That long-term approach won’t bear fruit immediately, but it’s all the more worthwhile for Secretary of State Liz Truss to try
Euphemistically labeled “controversial” by the BBC, the vote was at best a facade of democracy. The percentage of seats up for election has been reduced, only candidates who passed a loyalty test to Beijing were allowed to run, and activists have been arrested for urging fellow citizens not to vote – all on top of years of intimidation and repression .
This weekend’s Hong Kong “elections” mark a depressing new frontier for China’s expansionist dictatorship.
Voter turnout plummeted from 58 percent to 30 percent – Hong Kongers are not stupid, why vote in a sham election that offers only a semblance of democracy? Many of her countrymen, of course, have already voted with their feet and fled their kidnapped homes to start a new life in Britain, the United States and elsewhere.
We do not yet know if this will be the culmination of Chinese Communist Party rule, but there is good reason to fear it will not. Beijing certainly has ambitions to go much further – both by taking direct control of more territory and by threatening other countries to remain silent or obey.
Lithuania is the latest target of China’s aggressive foreign policy. For the sin of engaging in diplomatic talks – not even formal recognition, just contact – with Taiwan, the Baltic state faces an economic caning, with Lithuanian imports being blocked at Chinese customs.
The fall of Hong Kong is just one front in the ongoing struggle between freedom and tyranny.
Russia continues to threaten Ukraine – not with an invasion, as is often misreported, but with another invasion beyond that perpetrated in 2014.
Judging by past performance, the Kremlin hopes to adopt an aggressive stance that will prompt Kiev’s western allies to push for a negotiated “peace” that will reward Russia with even more loot as the price for breaking its earlier agreements. It worked before, and like any protection racket, Putin’s gang state is optimistic it will work again.
Meanwhile, a court in Berlin last weekend convicted an assassin of a murder in the city committed on the orders of the Russian state. This is just the latest example of Putin’s death squads at work in free countries, as happened in Salisbury in 2018.
Whether in Europe or Asia, this process of managed decline — of bartering and handing over people and lands to tyrannical predators bit by bit, bite by bite — is both wrong and counterproductive.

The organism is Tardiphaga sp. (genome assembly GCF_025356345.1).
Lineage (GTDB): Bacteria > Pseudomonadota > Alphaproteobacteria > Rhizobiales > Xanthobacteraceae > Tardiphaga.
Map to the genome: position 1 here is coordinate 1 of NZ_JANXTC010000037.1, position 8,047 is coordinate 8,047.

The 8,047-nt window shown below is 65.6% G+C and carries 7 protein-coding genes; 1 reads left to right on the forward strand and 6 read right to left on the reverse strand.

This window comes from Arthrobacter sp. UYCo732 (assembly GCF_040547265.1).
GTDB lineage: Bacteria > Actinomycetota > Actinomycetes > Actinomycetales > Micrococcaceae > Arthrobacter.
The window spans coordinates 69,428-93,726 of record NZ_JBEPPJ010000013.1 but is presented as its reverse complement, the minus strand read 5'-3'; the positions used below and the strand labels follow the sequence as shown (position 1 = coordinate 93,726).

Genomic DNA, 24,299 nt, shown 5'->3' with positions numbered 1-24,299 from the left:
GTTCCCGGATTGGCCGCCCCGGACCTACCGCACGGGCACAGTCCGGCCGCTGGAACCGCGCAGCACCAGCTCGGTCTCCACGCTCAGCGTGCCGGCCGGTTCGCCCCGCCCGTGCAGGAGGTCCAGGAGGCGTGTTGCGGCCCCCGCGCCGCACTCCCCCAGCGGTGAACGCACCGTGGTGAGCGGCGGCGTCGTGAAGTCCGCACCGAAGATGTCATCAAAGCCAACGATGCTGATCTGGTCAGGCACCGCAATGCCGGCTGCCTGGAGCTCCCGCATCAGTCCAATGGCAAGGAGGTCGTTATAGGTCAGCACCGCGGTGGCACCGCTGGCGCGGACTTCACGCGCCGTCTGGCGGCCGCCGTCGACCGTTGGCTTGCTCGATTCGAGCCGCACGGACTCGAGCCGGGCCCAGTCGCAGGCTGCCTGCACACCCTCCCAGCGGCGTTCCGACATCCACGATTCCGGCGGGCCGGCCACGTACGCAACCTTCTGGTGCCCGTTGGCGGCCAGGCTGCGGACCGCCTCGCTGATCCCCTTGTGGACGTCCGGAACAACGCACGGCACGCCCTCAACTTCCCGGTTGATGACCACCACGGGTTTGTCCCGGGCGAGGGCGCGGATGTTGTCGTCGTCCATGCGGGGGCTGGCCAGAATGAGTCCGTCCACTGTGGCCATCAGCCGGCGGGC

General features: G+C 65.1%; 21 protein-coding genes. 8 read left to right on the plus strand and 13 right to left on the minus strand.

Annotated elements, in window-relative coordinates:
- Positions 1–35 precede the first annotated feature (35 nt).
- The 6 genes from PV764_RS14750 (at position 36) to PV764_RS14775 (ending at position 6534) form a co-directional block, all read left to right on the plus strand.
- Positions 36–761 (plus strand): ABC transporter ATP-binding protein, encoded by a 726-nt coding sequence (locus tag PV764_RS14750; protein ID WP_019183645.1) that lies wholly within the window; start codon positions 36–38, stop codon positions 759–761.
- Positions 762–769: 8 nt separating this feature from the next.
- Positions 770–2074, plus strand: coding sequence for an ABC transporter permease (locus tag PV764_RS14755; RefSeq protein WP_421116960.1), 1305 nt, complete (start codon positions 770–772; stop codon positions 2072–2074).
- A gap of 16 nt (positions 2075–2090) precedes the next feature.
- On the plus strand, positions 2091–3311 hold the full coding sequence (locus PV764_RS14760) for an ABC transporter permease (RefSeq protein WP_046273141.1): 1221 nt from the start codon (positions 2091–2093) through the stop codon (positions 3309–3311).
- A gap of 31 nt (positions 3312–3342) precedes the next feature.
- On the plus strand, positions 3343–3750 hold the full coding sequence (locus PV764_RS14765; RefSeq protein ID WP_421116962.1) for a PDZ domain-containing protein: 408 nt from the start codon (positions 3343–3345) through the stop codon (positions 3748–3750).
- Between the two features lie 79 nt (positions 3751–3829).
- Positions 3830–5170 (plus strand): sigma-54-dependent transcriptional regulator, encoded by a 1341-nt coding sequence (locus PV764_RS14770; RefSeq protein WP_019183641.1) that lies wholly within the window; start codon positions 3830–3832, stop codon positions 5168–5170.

Each retreat costs those on the front lines their most prized liberties and often their lives, and further weakens the remaining free nations, depriving us of trading partners, allies and friends.
Meanwhile, bullies like China and Russia everywhere are learning the lesson of the lenient bully, gaining confidence and aggression with every victory.
British foreign policy offers a few ways to reverse this. We have already seen encouraging steps in the right direction – not least Dominic Raab’s commendable decision to provide a safe haven for many Hong Kongers seeking refuge.
But there is still much more work to be done, both for ourselves and by encouraging our allies to up their game as well. It is encouraging that Liz Truss, Raab’s successor as Secretary of State, appears to appreciate the scale and urgency of the challenge.
In a speech earlier this month, she warned, “In recent years the free world has lost track of the ball … confident that freedom and democracy would inexorably go global on their own.” She criticized “strategic drift”, reduced defense spending and the risk of becoming “strategically dependent on cheap gas or on others for vital technologies like 5G” – warnings from Russia and China that are hard to ignore.
She laid out a strategy to “build a network of freedom” and called for the use of “ideas, influence and inspiration” to push it further.
There are already positive signs. Trade and security deals with like-minded countries help, and the government seems far more careful about exactly who we let into the foundations of sensitive infrastructure like communications and energy than has been the case under some previous governments.
Certainly more can be done on the Ideas, Influence and Inspiration front. The Federal Foreign Office could do worse than study the example of the pioneer of classical liberalism, Linda Whetstone, who died a few days ago.
Through her network for a free society, Whetstone spread the key texts of liberal philosophy and ideas to hundreds of thousands, perhaps millions, of people in societies where they were otherwise unavailable. This is the basis of freedom: be it helping Iranians gain access to the works of Adam Smith in Farsi, spreading ideas of academic freedom in South Sudan, or sending translated philosophy and political theory DVDs and CDs to Kyrgyzstan.
This is a long-term approach that does not bear fruit immediately, but over long periods of time, but is all the more rewarding for that.
It’s also a fundamentally optimistic way of conducting foreign policy. In her “Network of Freedom” speech, Truss quoted JFK arguing that we should try to triumph “not with an imperialism of violence or fear, but with the rule of courage and freedom and hope for the future of mankind.” .
What better way to do this than to trust the merits of the ideas of liberty – believing that they are so compelling, so robust, so visible, and of course good, that they will spread and will spread if they do just tell people about it?
That, after all, is what tyrants fear most – that they may temporarily conquer territory or some institutions, but they can never conquer the human heart.
Mark Wallace is CEO of ConservativeHome, a blog independent of the Tory party